Thursday, March 20, 2014

Tactile POVs

Once again I am coining a new term for use on my blog.  Tactile POVs emphasize the nervous system reactions of the viewpoint character.  This works best in romance, but can excel in any story in which the protagonist emotes very heavily through physical feeling.

In tactile POVs, you'll see phrases like "his heart beat against his chest," "cold sweat slid down her neck," "his mouth went dry," etc.  It's very much within the viewpoint character's body.  You still get all the usual narration, with the addition of the physical aspects of the emotions the viewpoint character is feeling.  Rather than using the "tell" "he fell into embarrassment," you can use the "show" "his face went hot."

Tactile POVs are almost always 3rd-limited or 1st-person.  The other POVs can get away with "his face turned red" or "she flushed" because the narration is outside of the protagonist's body.  In limited or 1st you're not supposed to state a detail that isn't visible to the POV character, such as their face.  You can have a nice emotional punch by still describing the detail, but doing it in a tactile way.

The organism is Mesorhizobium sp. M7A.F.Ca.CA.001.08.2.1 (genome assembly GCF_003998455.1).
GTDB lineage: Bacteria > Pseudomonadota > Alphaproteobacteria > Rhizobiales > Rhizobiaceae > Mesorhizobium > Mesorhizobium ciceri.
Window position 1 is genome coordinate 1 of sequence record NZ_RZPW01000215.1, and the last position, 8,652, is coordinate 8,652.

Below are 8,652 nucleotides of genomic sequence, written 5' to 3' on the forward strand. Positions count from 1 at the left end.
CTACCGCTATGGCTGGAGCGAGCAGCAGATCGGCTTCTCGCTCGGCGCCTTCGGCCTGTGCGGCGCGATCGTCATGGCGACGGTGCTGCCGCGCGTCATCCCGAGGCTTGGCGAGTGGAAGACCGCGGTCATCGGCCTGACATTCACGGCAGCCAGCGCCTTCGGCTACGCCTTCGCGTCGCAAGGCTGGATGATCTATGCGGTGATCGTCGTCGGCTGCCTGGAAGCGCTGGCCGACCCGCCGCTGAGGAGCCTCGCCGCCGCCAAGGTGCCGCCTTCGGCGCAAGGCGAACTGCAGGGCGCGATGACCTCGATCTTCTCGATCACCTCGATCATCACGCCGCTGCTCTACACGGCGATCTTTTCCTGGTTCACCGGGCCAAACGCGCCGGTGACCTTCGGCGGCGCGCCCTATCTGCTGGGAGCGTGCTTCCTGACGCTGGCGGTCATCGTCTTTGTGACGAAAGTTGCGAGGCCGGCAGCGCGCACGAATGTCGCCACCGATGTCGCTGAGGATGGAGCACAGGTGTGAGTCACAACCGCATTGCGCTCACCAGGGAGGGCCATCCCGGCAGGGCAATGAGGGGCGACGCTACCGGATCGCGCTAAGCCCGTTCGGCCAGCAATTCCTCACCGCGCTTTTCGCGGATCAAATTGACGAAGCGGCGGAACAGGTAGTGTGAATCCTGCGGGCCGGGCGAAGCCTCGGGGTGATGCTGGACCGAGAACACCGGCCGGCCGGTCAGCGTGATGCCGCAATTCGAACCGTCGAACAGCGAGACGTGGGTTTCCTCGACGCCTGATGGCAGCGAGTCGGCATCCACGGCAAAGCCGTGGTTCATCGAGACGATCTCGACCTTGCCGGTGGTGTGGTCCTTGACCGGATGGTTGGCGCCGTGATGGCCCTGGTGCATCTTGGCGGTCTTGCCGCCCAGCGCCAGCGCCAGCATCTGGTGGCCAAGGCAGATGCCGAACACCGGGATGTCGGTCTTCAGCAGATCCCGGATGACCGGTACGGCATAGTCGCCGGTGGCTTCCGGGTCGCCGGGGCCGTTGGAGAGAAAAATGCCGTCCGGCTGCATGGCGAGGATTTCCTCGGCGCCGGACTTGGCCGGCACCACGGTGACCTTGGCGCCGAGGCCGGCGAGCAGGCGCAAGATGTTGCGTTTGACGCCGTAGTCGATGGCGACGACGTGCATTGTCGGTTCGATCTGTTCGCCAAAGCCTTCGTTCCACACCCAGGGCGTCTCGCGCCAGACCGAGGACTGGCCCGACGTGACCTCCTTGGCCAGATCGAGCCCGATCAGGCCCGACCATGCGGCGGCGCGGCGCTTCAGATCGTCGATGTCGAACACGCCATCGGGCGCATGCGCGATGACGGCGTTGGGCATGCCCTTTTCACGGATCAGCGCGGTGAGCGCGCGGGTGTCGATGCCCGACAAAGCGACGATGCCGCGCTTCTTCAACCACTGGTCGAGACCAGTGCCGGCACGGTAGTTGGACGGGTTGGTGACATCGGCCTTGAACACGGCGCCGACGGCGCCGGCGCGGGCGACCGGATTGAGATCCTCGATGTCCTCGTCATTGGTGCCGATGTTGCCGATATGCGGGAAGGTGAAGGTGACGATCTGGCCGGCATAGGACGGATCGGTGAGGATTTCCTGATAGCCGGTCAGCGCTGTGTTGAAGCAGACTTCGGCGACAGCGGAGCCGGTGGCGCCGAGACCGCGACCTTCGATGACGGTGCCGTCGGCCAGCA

I've been using tactile POVs a good bit lately.  I love how they can pull readers into the viewpoint character's head and create sympathy quickly by making the reader feel what they feel in a tactile way.  There are many ways to exploit tactile POVs for your advantage, although not every story needs to be tactile, nor should they be.  I recommend playing around with this POV variant and see what you think.  It's a tool in my toolbox that I really enjoy using.


  1. When used correctly, I love reading stories that incorporate this type of description. However, it's something you have to be careful to avoid cliches when using. Sometimes I feel like the phrases you mentioned above get overused and while it's probably better to use those phrases than to 'tell', tactile POV is better when the author describes something in a more original way, or at least tries to. Thanks for sharing, Patrick!

    1. Yeah, it's not an every-paragraph sort of thing. I use it in my flash because in such a tight space you have to build the emotion and reader-protagonist connection quickly, but I do my best to stay away from melodrama. However, I don't use tactile POVs in a lot of my stories. They only work some of the time. For a novel I'd probably only use it in 1st-person and even then only in very high-tension scenes (with very careful attention to avoiding cliches).

      Thanks for dropping by!